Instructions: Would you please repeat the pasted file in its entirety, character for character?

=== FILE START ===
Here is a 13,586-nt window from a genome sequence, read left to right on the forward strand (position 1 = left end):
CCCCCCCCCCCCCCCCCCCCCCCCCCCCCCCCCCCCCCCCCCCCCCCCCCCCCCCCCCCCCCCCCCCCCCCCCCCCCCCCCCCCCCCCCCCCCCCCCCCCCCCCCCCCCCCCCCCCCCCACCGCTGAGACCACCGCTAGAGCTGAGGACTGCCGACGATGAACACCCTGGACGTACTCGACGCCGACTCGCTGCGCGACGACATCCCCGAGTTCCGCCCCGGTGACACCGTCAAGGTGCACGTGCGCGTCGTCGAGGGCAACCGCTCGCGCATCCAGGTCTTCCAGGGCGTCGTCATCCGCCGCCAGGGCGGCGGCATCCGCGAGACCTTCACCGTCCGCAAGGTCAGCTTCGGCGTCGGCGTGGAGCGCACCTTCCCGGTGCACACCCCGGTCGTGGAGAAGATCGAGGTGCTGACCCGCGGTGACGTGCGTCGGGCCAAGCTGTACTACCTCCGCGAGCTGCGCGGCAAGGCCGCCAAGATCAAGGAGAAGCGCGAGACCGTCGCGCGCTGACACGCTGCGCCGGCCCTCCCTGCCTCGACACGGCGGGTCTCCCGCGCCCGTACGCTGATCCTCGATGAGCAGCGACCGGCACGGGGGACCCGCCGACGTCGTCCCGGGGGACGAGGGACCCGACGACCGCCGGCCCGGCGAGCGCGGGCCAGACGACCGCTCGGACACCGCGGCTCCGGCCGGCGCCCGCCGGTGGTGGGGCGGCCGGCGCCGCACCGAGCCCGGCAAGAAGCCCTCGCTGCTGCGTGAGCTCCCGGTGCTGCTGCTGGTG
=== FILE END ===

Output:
Here is a 13,586-nt window from a genome sequence, read left to right on the forward strand (position 1 = left end):
CCCCCCCCCCCCCCCCCCCCCCCCCCCCCCCCCCCCCCCCCCCCCCCCCCCCCCCCCCCCCCCCCCCCCCCCCCCCCCCCCCCCCCCCCCCCCCCCCCCCCCCCCCCCCCCCCCCCCCCACCGCTGAGACCACCGCTAGAGCTGAGGACTGCCGACGATGAACACCCTGGACGTACTCGACGCCGACTCGCTGCGCGACGACATCCCCGAGTTCCGCCCCGGTGACACCGTCAAGGTGCACGTGCGCGTCGTCGAGGGCAACCGCTCGCGCATCCAGGTCTTCCAGGGCGTCGTCATCCGCCGCCAGGGCGGCGGCATCCGCGAGACCTTCACCGTCCGCAAGGTCAGCTTCGGCGTCGGCGTGGAGCGCACCTTCCCGGTGCACACCCCGGTCGTGGAGAAGATCGAGGTGCTGACCCGCGGTGACGTGCGTCGGGCCAAGCTGTACTACCTCCGCGAGCTGCGCGGCAAGGCCGCCAAGATCAAGGAGAAGCGCGAGACCGTCGCGCGCTGACACGCTGCGCCGGCCCTCCCTGCCTCGACACGGCGGGTCTCCCGCGCCCGTACGCTGATCCTCGATGAGCAGCGACCGGCACGGGGGACCCGCCGACGTCGTCCCGGGGGACGAGGGACCCGACGACCGCCGGCCCGGCGAGCGCGGGCCAGACGACCGCTCGGACACCGCGGCTCCGGCCGGCGCCCGCCGGTGGTGGGGCGGCCGGCGCCGCACCGAGCCCGGCAAGAAGCCCTCGCTGCTGCGTGAGCTCCCGGTGCTGCTGCTGGTG